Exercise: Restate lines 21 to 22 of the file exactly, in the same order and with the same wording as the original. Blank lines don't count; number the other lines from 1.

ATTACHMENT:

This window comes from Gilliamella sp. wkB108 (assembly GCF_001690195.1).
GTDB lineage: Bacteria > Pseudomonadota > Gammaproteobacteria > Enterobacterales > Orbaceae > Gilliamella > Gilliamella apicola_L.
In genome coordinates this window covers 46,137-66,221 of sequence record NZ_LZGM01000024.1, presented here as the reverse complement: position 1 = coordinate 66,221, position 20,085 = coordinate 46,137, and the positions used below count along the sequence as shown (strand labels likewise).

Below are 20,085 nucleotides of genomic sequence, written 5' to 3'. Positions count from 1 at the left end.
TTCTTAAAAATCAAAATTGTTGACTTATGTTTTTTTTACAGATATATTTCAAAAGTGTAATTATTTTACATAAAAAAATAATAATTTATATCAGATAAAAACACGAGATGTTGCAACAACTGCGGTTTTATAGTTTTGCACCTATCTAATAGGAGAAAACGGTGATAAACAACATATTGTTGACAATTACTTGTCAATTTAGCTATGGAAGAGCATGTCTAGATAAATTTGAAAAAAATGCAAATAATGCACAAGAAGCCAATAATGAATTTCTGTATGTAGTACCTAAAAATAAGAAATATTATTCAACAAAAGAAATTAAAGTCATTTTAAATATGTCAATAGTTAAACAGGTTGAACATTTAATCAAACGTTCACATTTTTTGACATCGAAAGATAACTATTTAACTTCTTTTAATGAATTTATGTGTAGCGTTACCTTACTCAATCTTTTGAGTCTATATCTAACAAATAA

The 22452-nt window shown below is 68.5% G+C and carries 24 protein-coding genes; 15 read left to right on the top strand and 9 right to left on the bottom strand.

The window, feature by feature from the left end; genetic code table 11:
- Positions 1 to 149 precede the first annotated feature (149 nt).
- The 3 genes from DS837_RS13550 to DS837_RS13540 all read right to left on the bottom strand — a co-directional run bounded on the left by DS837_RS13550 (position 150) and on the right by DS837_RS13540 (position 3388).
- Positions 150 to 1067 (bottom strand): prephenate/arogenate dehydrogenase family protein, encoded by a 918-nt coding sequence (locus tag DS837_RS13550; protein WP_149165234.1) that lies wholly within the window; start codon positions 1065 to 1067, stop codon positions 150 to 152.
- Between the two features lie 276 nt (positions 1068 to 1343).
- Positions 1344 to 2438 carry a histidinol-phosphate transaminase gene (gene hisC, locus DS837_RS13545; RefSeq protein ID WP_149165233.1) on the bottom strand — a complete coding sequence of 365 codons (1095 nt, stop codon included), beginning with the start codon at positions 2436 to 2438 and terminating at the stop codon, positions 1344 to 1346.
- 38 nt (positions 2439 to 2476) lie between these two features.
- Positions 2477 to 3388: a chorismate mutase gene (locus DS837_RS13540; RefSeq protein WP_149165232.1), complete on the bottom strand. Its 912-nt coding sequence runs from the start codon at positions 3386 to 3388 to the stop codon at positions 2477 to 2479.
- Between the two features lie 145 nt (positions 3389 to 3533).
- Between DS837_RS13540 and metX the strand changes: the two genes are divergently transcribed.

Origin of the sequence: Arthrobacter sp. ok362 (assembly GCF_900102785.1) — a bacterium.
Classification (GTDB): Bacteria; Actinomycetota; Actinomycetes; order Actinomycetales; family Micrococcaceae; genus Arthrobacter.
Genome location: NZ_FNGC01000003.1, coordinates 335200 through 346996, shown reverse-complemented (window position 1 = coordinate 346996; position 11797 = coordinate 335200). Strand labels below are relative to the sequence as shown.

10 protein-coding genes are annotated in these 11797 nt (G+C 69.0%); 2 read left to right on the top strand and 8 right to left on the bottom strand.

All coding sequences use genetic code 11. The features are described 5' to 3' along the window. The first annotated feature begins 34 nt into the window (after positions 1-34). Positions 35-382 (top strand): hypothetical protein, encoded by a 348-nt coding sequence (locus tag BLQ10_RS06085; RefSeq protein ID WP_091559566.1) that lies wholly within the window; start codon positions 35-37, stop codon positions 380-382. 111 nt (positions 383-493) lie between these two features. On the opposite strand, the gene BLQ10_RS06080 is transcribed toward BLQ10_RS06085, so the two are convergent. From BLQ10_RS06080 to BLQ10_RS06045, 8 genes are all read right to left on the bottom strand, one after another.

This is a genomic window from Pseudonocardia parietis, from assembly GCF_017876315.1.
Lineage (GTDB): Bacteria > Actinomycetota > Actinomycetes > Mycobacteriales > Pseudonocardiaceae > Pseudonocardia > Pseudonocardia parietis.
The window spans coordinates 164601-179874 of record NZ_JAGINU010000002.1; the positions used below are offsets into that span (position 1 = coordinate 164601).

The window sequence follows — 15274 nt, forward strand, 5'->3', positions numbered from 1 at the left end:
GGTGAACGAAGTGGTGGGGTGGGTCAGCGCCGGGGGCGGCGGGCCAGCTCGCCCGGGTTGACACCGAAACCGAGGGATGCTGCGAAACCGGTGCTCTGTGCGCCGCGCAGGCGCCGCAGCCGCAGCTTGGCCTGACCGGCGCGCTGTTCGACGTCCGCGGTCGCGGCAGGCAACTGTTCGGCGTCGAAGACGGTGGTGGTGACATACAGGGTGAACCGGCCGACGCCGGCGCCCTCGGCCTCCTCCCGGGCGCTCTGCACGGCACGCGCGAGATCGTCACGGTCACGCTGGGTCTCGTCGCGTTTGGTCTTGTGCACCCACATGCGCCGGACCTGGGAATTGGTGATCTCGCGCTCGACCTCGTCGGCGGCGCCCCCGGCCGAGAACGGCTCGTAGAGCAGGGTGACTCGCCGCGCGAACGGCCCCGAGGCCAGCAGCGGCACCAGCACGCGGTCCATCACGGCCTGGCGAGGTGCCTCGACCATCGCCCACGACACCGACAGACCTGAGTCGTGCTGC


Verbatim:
All coding sequences use genetic code 11. The features are described 5' to 3' along the window. The first annotated feature begins 34 nt into the window (after positions 1-34). Positions 35-382 (top strand): hypothetical protein, encoded by a 348-nt coding sequence (locus tag BLQ10_RS06085; RefSeq protein ID WP_091559566.1) that lies wholly within the window; start codon positions 35-37, stop codon positions 380-382. 111 nt (positions 383-493) lie between these two features. On the opposite strand, the gene BLQ10_RS06080 is transcribed toward BLQ10_RS06085, so the two are convergent. From BLQ10_RS06080 to BLQ10_RS06045, 8 genes are all read right to left on the bottom strand, one after another.

This is a genomic window from Pseudonocardia parietis, from assembly GCF_017876315.1.